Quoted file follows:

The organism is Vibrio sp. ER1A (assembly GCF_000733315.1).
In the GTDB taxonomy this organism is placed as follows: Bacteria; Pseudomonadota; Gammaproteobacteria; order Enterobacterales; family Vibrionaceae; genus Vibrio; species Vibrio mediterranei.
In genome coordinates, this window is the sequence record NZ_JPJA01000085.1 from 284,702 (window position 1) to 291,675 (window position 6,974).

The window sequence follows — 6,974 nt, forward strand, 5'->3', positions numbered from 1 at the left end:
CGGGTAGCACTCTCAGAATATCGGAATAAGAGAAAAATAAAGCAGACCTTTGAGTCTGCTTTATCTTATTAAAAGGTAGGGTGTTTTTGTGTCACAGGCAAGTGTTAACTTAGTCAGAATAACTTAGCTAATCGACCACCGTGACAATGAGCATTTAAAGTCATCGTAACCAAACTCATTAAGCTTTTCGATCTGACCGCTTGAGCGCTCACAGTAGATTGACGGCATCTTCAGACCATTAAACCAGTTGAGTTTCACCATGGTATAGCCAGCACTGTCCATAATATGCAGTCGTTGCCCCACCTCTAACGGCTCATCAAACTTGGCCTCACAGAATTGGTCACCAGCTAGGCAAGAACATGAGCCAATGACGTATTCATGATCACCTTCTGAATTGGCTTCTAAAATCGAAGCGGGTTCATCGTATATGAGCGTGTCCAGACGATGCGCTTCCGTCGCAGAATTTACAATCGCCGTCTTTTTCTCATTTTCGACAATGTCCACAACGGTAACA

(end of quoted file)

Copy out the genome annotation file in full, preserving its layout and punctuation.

The organism is Vibrio sp. ER1A (assembly GCF_000733315.1).
In the GTDB taxonomy this organism is placed as follows: Bacteria; Pseudomonadota; Gammaproteobacteria; order Enterobacterales; family Vibrionaceae; genus Vibrio; species Vibrio mediterranei.
In genome coordinates, this window is the sequence record NZ_JPJA01000085.1 from 284,702 (window position 1) to 291,675 (window position 6,974).

The window sequence follows — 6,974 nt, forward strand, 5'->3', positions numbered from 1 at the left end:
CGGGTAGCACTCTCAGAATATCGGAATAAGAGAAAAATAAAGCAGACCTTTGAGTCTGCTTTATCTTATTAAAAGGTAGGGTGTTTTTGTGTCACAGGCAAGTGTTAACTTAGTCAGAATAACTTAGCTAATCGACCACCGTGACAATGAGCATTTAAAGTCATCGTAACCAAACTCATTAAGCTTTTCGATCTGACCGCTTGAGCGCTCACAGTAGATTGACGGCATCTTCAGACCATTAAACCAGTTGAGTTTCACCATGGTATAGCCAGCACTGTCCATAATATGCAGTCGTTGCCCCACCTCTAACGGCTCATCAAACTTGGCCTCACAGAATTGGTCACCAGCTAGGCAAGAACATGAGCCAATGACGTATTCATGATCACCTTCTGAATTGGCTTCTAAAATCGAAGCGGGTTCATCGTATATGAGCGTGTCCAGACGATGCGCTTCCGTCGCAGAATTTACAATCGCCGTCTTTTTCTCATTTTCGACAATGTCCACAACGGTAACA